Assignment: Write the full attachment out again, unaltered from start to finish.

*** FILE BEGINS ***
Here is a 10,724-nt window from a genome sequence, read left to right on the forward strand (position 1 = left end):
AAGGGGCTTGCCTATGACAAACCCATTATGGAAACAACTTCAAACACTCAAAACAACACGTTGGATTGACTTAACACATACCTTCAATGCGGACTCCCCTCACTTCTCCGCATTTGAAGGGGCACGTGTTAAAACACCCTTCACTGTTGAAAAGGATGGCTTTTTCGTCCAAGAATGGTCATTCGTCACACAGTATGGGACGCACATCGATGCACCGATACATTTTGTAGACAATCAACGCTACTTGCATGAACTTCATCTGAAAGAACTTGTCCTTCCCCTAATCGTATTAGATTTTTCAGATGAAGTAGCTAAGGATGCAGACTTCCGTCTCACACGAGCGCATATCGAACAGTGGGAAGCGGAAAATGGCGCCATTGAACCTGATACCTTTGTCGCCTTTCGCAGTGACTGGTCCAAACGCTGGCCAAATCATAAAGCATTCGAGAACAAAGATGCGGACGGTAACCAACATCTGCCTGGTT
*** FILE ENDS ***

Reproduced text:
Here is a 10,724-nt window from a genome sequence, read left to right on the forward strand (position 1 = left end):
AAGGGGCTTGCCTATGACAAACCCATTATGGAAACAACTTCAAACACTCAAAACAACACGTTGGATTGACTTAACACATACCTTCAATGCGGACTCCCCTCACTTCTCCGCATTTGAAGGGGCACGTGTTAAAACACCCTTCACTGTTGAAAAGGATGGCTTTTTCGTCCAAGAATGGTCATTCGTCACACAGTATGGGACGCACATCGATGCACCGATACATTTTGTAGACAATCAACGCTACTTGCATGAACTTCATCTGAAAGAACTTGTCCTTCCCCTAATCGTATTAGATTTTTCAGATGAAGTAGCTAAGGATGCAGACTTCCGTCTCACACGAGCGCATATCGAACAGTGGGAAGCGGAAAATGGCGCCATTGAACCTGATACCTTTGTCGCCTTTCGCAGTGACTGGTCCAAACGCTGGCCAAATCATAAAGCATTCGAGAACAAAGATGCGGACGGTAACCAACATCTGCCTGGTT